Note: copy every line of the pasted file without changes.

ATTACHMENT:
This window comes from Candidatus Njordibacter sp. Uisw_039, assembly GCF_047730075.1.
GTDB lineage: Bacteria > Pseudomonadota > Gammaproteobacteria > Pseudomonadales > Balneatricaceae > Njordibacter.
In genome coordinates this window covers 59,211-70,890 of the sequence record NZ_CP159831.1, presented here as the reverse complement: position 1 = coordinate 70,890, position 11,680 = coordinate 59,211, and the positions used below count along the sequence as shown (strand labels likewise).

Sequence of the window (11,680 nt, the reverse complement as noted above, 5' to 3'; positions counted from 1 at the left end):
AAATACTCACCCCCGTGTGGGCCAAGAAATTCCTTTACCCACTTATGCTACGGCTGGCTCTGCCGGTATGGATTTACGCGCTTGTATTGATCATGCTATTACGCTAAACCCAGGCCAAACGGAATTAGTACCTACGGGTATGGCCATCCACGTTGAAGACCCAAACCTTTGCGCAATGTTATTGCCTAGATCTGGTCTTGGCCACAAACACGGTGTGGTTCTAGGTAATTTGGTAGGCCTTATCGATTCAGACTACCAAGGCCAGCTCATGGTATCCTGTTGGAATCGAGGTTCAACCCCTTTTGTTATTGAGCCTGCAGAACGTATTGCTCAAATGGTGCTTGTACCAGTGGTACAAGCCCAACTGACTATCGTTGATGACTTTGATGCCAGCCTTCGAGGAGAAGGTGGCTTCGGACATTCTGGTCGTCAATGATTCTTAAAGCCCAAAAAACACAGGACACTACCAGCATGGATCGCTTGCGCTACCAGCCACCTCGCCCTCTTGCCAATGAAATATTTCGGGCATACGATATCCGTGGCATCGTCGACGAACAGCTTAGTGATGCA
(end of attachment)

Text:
This window comes from Candidatus Njordibacter sp. Uisw_039, assembly GCF_047730075.1.
GTDB lineage: Bacteria > Pseudomonadota > Gammaproteobacteria > Pseudomonadales > Balneatricaceae > Njordibacter.
In genome coordinates this window covers 59,211-70,890 of the sequence record NZ_CP159831.1, presented here as the reverse complement: position 1 = coordinate 70,890, position 11,680 = coordinate 59,211, and the positions used below count along the sequence as shown (strand labels likewise).

Sequence of the window (11,680 nt, the reverse complement as noted above, 5' to 3'; positions counted from 1 at the left end):
AAATACTCACCCCCGTGTGGGCCAAGAAATTCCTTTACCCACTTATGCTACGGCTGGCTCTGCCGGTATGGATTTACGCGCTTGTATTGATCATGCTATTACGCTAAACCCAGGCCAAACGGAATTAGTACCTACGGGTATGGCCATCCACGTTGAAGACCCAAACCTTTGCGCAATGTTATTGCCTAGATCTGGTCTTGGCCACAAACACGGTGTGGTTCTAGGTAATTTGGTAGGCCTTATCGATTCAGACTACCAAGGCCAGCTCATGGTATCCTGTTGGAATCGAGGTTCAACCCCTTTTGTTATTGAGCCTGCAGAACGTATTGCTCAAATGGTGCTTGTACCAGTGGTACAAGCCCAACTGACTATCGTTGATGACTTTGATGCCAGCCTTCGAGGAGAAGGTGGCTTCGGACATTCTGGTCGTCAATGATTCTTAAAGCCCAAAAAACACAGGACACTACCAGCATGGATCGCTTGCGCTACCAGCCACCTCGCCCTCTTGCCAATGAAATATTTCGGGCATACGATATCCGTGGCATCGTCGACGAACAGCTTAGTGATGCA